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Life on antiretroviral therapy: People's adaptive coping and adjustment to living with HIV as a chronic condition in Wakiso District, Uganda.

 DEV Key contactSteve Russell
Project Dates:  November 2010 – July 2013
Project Status: Closed October 2013

Funder:

This ESRC-funded research project analyses people's self-management of HIV following access to life-saving antiretroviral therapy (ART), and their quality of life. The study aims to understand how people have responded to a new chance at life, what factors enable people to adjust to living with HIV as a chronic condition, and what support measures affect this adjustment.  The role of health workers and counselling for people's adaptation and self-management is being examined. The study aims to inform ART delivery policy and practice in resource-constrained settings.

Adjustment to a new life on ART poses medical, social and economic challenges, especially in settings of poverty. People must take treatment for the rest of their lives, they may need to rebuild livelihoods and relationships, and they must make decisions about disclosing their status.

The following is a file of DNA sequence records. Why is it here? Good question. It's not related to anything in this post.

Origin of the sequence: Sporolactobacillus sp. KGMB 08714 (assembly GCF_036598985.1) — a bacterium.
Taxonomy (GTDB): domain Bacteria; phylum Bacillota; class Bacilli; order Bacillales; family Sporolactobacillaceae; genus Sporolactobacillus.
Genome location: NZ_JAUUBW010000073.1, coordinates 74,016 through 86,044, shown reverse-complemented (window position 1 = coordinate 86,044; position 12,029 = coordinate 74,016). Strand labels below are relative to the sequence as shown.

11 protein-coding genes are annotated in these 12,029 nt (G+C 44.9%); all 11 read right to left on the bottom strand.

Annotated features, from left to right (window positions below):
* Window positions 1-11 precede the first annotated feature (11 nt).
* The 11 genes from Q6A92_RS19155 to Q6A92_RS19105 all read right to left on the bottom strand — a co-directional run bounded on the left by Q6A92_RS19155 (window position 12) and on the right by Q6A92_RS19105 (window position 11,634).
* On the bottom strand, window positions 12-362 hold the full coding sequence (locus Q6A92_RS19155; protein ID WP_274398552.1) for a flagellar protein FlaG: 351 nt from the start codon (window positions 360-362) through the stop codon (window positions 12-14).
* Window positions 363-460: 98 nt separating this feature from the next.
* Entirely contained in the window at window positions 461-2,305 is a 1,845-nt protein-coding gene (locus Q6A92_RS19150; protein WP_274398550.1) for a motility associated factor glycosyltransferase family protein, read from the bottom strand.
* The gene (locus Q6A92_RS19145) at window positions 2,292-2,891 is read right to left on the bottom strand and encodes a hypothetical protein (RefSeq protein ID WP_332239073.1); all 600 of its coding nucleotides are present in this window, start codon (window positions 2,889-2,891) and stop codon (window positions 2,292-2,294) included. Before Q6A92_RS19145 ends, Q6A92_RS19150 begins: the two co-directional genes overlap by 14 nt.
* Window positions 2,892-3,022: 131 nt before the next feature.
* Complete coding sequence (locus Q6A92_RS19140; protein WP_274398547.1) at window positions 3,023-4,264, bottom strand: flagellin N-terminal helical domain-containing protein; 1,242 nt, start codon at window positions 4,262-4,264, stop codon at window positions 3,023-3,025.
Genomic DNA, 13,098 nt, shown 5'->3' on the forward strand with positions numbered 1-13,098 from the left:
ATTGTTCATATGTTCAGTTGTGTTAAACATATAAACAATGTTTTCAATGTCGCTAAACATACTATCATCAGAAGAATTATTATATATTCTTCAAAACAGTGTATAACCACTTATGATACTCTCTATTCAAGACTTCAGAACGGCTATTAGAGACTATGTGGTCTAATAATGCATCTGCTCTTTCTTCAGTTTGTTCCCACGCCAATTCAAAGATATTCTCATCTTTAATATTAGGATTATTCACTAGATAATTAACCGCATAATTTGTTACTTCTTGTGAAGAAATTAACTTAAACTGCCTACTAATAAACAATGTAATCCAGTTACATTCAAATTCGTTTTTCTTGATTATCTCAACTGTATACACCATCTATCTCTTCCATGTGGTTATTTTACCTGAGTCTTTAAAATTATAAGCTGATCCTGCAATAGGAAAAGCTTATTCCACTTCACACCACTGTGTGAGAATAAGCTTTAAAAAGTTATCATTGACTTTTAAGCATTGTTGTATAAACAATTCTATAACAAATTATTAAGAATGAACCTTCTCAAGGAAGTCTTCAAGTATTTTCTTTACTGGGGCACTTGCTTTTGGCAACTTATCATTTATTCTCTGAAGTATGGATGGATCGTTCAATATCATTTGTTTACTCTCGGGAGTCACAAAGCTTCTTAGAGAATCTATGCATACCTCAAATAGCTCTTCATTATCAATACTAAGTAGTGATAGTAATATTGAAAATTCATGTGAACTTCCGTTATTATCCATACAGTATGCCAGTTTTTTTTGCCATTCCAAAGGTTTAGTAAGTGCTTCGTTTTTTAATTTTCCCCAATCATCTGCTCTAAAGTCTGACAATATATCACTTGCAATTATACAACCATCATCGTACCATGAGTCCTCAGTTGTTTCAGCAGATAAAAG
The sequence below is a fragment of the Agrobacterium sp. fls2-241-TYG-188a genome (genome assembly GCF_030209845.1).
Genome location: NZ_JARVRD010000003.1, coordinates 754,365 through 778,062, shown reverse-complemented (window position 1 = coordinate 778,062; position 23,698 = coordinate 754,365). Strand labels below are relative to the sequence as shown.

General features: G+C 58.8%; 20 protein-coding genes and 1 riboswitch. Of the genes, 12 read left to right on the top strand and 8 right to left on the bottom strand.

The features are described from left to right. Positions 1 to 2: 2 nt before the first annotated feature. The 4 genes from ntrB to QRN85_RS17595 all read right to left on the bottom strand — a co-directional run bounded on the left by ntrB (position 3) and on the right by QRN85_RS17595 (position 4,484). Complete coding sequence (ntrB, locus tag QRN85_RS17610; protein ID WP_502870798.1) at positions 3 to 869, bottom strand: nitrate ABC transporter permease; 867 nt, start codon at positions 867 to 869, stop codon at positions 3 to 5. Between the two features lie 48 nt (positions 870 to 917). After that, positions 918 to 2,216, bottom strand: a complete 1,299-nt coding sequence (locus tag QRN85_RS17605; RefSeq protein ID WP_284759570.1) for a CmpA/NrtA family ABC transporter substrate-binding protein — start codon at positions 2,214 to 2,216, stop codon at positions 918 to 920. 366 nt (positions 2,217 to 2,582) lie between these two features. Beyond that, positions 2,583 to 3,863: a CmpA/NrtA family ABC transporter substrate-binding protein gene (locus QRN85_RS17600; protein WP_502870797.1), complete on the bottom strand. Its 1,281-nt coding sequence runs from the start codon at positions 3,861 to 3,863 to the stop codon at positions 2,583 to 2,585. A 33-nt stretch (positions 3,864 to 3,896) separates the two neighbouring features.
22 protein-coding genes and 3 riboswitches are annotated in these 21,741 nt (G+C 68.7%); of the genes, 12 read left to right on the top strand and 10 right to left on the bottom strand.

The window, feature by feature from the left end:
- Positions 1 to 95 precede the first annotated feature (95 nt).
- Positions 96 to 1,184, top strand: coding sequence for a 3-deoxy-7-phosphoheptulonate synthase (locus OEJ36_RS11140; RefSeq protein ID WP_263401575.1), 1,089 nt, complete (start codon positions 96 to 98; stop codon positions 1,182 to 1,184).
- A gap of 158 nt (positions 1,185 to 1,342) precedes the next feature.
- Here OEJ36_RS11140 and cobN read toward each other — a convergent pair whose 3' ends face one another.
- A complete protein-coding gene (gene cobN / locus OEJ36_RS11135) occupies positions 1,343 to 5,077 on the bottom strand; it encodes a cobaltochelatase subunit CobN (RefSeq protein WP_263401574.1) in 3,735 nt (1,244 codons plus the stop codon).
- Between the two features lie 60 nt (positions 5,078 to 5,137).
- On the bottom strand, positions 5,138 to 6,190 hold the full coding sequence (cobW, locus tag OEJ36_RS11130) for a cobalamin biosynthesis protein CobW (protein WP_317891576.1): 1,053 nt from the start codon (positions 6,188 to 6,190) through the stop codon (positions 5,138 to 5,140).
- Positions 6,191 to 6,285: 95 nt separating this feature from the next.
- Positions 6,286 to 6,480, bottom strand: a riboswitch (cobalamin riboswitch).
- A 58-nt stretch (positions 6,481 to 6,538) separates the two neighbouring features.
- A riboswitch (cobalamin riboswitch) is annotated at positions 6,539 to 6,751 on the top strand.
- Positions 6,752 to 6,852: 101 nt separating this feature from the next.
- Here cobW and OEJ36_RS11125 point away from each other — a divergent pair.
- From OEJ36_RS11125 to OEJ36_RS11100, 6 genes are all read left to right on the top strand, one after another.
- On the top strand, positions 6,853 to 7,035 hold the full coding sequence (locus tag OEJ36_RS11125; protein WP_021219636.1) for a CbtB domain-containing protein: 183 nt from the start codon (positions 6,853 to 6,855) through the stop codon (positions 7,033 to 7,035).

Three ART delivery sites with different modes of delivery and support will be compared.  The study uses complementary qualitative and quantitative methods, analysing in detail processes of adaptation and self-management among a small sample of people, and also comparing quality of life and mental health outcomes among a larger sample.

Outputs:

RUSSELL S, Namukwaya S, Zalwango F, Seeley J. (accepted 2015) The framing and fashioning of therapeutic citizenship among people living with HIV taking antiretroviral therapy in Uganda. Qualitative Health Research.

RUSSELL S, Zalwango F, Namukwaya S, Katongole J, Muhumuza R, Nalugya R, Seeley J. (revised and resubmitted 2015) Antiretroviral therapy and changing patterns of stigmatisation in Entebbe, Uganda.  Sociology of Health and Illness.

Martin F, RUSSELL S, Seeley J (2014) Higher Quality of Life and Lower Depression for People on ART in Uganda as Compared to a Community Control Group. PLoS ONE 9(8): e105154. doi:10.1371/journal.pone.0105154

Martin F, RUSSELL S, Seeley J. (2014) Adjustment as process and outcome: Measuring adjustment to HIV in Uganda. Journal of Health Psychology, 1-12, published online 16 July 2014, http://hpq.sagepub.com/content/early/2014/07/11/1359105314541313. DOI: 10.1177/1359105314541313